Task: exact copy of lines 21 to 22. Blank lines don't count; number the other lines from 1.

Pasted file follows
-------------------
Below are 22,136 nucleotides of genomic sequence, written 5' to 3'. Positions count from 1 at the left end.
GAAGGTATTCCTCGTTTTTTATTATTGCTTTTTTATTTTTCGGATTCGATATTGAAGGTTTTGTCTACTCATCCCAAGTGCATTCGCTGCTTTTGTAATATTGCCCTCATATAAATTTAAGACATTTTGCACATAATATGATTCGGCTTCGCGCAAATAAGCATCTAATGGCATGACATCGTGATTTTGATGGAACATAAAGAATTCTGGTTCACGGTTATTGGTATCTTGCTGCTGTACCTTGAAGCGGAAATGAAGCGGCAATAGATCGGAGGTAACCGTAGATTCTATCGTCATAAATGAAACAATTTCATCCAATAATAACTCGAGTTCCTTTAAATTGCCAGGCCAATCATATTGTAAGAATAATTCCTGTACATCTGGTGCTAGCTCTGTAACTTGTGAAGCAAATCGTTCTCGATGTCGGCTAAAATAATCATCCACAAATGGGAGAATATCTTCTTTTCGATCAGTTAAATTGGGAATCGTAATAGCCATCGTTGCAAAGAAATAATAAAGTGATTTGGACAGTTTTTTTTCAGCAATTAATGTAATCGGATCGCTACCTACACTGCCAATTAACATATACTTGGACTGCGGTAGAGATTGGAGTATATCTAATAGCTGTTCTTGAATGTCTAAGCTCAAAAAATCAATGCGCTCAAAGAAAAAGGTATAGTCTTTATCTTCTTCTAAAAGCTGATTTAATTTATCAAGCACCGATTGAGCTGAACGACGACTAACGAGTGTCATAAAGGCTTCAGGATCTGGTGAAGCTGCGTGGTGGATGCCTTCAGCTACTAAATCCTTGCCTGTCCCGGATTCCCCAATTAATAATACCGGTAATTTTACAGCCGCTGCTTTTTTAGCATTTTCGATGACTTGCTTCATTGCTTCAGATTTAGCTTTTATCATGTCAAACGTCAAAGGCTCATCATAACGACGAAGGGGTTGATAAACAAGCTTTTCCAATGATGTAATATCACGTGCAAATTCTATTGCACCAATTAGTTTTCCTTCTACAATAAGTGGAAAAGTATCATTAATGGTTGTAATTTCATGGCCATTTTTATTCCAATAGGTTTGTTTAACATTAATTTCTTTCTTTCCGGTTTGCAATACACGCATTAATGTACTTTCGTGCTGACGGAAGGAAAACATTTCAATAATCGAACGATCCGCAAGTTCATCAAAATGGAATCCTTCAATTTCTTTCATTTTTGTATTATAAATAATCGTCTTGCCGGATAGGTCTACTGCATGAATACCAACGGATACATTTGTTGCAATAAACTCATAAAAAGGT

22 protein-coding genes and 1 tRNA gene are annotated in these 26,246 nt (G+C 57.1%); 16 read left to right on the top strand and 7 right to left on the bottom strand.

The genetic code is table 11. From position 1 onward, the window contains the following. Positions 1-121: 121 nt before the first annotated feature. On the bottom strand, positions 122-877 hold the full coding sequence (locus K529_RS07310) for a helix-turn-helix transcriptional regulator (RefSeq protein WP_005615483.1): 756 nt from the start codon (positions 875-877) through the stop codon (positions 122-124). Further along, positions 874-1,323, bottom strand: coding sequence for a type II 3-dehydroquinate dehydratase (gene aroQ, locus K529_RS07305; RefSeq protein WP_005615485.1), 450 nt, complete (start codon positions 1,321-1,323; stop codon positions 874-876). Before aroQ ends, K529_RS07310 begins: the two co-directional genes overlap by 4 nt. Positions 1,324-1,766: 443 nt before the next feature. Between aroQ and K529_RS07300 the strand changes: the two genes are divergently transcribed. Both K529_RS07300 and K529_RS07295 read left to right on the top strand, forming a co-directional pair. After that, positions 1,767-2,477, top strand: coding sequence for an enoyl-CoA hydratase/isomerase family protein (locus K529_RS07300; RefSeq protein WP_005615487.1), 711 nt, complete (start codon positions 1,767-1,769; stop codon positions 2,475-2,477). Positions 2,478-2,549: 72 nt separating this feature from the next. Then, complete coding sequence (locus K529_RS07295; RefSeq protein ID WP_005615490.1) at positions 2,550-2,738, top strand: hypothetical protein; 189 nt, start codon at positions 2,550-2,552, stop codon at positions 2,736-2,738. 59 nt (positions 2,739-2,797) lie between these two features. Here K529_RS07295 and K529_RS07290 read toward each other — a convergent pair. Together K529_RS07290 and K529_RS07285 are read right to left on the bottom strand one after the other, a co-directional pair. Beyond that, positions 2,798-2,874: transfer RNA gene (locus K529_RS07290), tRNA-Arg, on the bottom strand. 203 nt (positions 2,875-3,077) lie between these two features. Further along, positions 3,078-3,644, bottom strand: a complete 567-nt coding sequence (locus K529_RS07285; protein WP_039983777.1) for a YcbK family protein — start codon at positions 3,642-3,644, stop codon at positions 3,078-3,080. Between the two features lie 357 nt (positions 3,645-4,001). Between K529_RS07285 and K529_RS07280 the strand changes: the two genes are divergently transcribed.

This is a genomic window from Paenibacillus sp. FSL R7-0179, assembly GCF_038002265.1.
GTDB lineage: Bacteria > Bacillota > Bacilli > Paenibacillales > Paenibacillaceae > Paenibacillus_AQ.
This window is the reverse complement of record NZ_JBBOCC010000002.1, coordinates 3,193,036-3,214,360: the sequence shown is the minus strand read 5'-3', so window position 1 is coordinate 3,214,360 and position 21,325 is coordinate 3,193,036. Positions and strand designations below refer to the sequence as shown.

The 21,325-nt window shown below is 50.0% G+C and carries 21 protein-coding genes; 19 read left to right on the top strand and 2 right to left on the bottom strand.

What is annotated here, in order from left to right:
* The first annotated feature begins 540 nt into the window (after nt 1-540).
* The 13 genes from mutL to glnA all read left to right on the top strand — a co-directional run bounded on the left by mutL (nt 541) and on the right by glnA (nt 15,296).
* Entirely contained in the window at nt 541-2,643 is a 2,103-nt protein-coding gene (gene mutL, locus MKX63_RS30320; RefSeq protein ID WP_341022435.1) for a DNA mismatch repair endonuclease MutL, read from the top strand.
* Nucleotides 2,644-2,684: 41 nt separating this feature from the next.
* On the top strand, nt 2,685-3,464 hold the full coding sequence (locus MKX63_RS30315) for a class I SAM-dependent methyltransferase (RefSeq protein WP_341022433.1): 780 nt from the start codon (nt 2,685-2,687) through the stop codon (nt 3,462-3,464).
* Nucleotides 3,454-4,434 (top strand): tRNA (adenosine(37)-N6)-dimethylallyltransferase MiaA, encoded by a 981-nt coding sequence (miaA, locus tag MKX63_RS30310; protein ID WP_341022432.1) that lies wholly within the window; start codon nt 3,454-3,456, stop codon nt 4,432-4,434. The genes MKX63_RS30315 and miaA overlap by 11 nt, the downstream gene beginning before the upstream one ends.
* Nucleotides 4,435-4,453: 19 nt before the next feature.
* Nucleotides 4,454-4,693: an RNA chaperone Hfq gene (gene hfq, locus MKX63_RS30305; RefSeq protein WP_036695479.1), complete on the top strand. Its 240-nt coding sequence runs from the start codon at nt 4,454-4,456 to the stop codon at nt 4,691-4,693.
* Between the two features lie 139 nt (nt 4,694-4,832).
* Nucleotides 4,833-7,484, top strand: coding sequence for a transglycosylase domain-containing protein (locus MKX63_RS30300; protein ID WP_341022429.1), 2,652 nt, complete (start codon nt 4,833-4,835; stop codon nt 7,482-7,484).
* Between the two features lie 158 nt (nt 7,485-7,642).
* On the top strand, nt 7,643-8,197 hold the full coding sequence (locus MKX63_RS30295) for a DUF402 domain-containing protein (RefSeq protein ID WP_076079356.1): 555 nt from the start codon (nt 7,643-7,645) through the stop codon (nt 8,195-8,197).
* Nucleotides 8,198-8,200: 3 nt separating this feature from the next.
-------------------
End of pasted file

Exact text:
* On the top strand, nt 7,643-8,197 hold the full coding sequence (locus MKX63_RS30295) for a DUF402 domain-containing protein (RefSeq protein ID WP_076079356.1): 555 nt from the start codon (nt 7,643-7,645) through the stop codon (nt 8,195-8,197).
* Nucleotides 8,198-8,200: 3 nt separating this feature from the next.